Rain Reprieve Lowers California Drought Cost Projection to $600 Million

Tue. August 16th, 2016
- by Melissa De Leon Chavez     

DAVIS, CA - Despite the fact that I still feel a measure of guilt any time I want to use water, and driving down roads I can still expect to see “we are in a drought” signs flashing concerns for conservation, El Niño looks to have done us a solid.

Latest reports are showing significant reprieves thanks to the rains California received this year, cutting losses greatly in comparison to 2015.

Jay Lund, Director of UC Davis’ Center for Watershed Sciences"This year we still have a drought but it's not nearly as bad as 2014 or 2015 for agriculture," said Jay Lund, Director of UC Davis’ Center for Watershed Sciences and an author of the latest drought analysis, according to CNBC.

Though we are still definitely in a drought for the fifth year running, the numbers back-to-back show marked improvement:

  • About 78,800 acres of farmland projected to be idled this year, compared with an estimated 540,000 acres of fallowed land in 2015.
  • Water shortages in 2016 projected to cost the ag industry a total of $550 million in direct costs, according to UC Davis researchers, compared to an estimated $1.8 billion in direct costs in 2015.
  • Total impact of losses, including from businesses supporting farming and the loss of household this year are forecast to top $600 million and 4,700 jobs statewide, compared to last year’s roughly $2.7 billion and 21,000 jobs lost statewide.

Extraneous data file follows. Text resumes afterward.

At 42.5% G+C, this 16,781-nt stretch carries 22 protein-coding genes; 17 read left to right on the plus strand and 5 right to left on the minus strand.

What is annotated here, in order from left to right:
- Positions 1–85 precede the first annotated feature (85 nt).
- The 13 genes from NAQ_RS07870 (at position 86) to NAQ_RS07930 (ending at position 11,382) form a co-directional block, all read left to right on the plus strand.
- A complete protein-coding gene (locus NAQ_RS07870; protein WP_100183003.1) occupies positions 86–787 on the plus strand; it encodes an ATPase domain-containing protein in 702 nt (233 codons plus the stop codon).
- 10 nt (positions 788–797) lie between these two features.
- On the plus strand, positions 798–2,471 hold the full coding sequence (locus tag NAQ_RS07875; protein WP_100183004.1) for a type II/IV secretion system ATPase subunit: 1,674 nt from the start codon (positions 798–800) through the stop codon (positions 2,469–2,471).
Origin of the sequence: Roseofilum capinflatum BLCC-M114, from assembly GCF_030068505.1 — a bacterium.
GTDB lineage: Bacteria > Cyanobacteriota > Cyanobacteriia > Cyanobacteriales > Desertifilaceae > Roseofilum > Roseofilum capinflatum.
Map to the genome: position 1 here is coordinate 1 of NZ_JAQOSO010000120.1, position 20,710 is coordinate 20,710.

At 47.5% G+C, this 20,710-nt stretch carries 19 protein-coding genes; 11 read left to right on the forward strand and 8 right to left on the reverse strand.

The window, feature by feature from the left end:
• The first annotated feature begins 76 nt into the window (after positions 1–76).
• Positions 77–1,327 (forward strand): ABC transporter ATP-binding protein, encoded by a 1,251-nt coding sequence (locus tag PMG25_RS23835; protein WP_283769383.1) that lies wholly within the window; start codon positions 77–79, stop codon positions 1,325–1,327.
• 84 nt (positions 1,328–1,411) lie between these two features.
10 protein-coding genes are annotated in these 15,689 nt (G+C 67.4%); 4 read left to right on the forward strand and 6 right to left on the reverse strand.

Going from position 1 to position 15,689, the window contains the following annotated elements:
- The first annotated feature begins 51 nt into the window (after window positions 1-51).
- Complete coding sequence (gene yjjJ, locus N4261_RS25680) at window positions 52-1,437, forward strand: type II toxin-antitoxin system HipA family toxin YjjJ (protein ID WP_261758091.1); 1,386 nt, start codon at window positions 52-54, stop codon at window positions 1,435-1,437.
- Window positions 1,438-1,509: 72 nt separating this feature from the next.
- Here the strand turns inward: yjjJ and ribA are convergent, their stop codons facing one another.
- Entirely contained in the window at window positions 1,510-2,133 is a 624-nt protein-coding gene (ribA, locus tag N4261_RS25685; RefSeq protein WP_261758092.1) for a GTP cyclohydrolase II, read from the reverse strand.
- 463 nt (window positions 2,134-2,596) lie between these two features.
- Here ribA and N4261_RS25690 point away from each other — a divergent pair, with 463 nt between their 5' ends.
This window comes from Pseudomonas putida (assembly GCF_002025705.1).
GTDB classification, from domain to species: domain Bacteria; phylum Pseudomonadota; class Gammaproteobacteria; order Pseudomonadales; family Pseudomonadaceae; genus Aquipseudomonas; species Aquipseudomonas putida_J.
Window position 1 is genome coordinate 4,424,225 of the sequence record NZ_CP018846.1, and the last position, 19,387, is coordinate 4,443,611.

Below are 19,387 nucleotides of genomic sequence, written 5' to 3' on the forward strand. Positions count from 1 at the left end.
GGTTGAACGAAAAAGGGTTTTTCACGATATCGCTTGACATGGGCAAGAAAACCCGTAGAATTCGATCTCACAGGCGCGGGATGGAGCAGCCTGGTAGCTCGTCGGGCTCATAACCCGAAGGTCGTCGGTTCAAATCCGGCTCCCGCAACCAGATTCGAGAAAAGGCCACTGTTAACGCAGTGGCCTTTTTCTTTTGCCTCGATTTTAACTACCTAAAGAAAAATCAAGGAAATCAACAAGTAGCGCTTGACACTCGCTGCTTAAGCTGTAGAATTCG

• Recent numbers show 59 percent of California in a drought (as of Thursday, August 11) as opposed to 88 percent last year at this time.

Costs for water, too, should see some improvement, according to Lund. "Water costs are coming down from the highs farmers paid a year ago," he commented. The report noted that pre-drought, farmers paid about $120 per acre-foot of water, but during the dryspell the cost has been as high as 1,000 per acre-foot or more.

The analysis stated that almost all fallowed land due to drought this year is projected to be on the west side of the San Joaquin Basin, "which relies heavily on water imports."

While this is all an improvement, especially coming to the end of the West Coast’s summer season, Lund’s report comes with a word of caution.

"The state isn't out of the woods as a lack of rain in 2017 could put California back in bad shape," he said, according to the report.

With 59 percent of California still in a drought, AndNowUKnow won’t be hanging our rain-dancing shoes just yet.